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Good COP, Bad COP

​Young activist stage the last protest in COP28 conference venue.

Young activist stage the last protest in COP28 conference venue.

(Photo by Dominika Zarzycka/NurPhoto)

It was a chaotic COP28, to say the least. But after 28 years of climate negotiations, on Wednesday representatives from nearly 200 countries signed an agreement to transition away from fossil fuels.

The agreement contains much stronger language on fossil fuels compared to a previous proposal, which said nations “could” take actions to slash greenhouse gas emissions, giving fossil fuel-producing countries – including COP28’s host, the United Arab Emirates – the option to not give up the Golden Goose.

President Sultan al-Jaber, an Emirati oil company executive leading the talks, gavelled in approval of this earlier version on Wednesday morning without giving critics a chance to speak, and when representatives of small island nations – who have been outspoken that they “will not go silently to [their] watery graves'' – were not present. Al-Jaber’s statement that there was “no science” to support a phaseout sparked an uproar, sending the conference into overtime.

The US and Canada joined forces with small island nations to insist that a fossil fuel phaseout make it into the agreement. In the end, the countries compromised to “transition away” from fossil fuels. This is the first time the root cause of the climate crisis has been stated in a decision in nearly 30 years of environment talks.

But critics say the final document contains “a litany of loopholes.” Fossil fuels are just called “transitional fuels” and are condoned to “facilitate the energy transition.” It legitimizes gas burning on the basis that it is less polluting than coal, though liquefied natural gas may be worse than coal due to methane leaks.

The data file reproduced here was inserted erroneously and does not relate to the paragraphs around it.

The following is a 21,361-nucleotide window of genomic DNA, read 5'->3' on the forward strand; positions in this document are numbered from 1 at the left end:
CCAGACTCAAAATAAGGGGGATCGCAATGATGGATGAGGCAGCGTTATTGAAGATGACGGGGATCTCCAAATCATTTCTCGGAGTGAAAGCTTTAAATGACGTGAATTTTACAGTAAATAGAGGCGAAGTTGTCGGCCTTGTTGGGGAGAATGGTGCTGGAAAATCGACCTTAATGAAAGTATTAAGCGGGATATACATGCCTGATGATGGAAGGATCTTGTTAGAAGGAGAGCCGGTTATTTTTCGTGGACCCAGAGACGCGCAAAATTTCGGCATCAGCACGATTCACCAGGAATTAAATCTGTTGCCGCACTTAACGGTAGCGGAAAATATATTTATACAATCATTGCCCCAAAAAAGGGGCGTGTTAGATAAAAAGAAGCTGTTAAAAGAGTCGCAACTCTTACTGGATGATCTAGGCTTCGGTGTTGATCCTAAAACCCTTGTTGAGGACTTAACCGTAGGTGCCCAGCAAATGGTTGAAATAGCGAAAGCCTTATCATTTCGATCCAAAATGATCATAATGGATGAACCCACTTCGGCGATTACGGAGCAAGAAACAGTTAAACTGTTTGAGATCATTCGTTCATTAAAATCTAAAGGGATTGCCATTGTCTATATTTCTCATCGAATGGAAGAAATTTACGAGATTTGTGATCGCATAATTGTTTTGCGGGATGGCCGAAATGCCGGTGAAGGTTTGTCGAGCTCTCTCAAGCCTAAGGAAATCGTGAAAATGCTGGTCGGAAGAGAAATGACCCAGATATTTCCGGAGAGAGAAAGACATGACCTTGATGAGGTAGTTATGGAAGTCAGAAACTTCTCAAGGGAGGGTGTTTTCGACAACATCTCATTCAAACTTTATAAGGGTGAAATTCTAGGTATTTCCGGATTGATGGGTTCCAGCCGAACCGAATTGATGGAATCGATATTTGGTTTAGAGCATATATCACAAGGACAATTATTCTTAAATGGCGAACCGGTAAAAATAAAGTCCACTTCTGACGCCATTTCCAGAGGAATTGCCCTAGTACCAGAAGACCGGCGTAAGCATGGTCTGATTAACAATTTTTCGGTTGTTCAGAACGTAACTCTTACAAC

After a year of devastating natural disasters, Canada came to the conference as the only major oil-producing country to implement an emissions cap. Ottawa also announced the world’s most ambitious methane regulations it claims will lead to emissions reductions of at least 75% by 2030. It is also the first G20 nation to phase out fossil fuel subsidies, two years ahead of the deadline.

Meanwhile, the US had less to be proud of. While the Inflation Reduction Act marked the most aggressive climate investment in US history, oil and gas production is at record highs, and it is planning continued expansion, especially in LNG.

Talk is cheap. The agreement called for a tripling of renewable energy by 2030. But whether that can happen depends on how much money is offered for emerging economies and low-income countries, and how soon. All details are left for next year's COP, which will be hosted by Azerbaijan, another petrostate. However, a $700 million fund was formally established to offer money to countries that have suffered irreparable economic losses and damages, and the World Bank and the IMF were called upon to expedite loans for energy projects in developing countries.

A key test for national governments will come in 2025, when every country is expected to set its next round of climate targets. COP30 is the one to watch, as it will be held in the Brazilian Amazon, a region on the frontlines of the climate change crisis, which is expected to amplify the voices of vulnerable countries.


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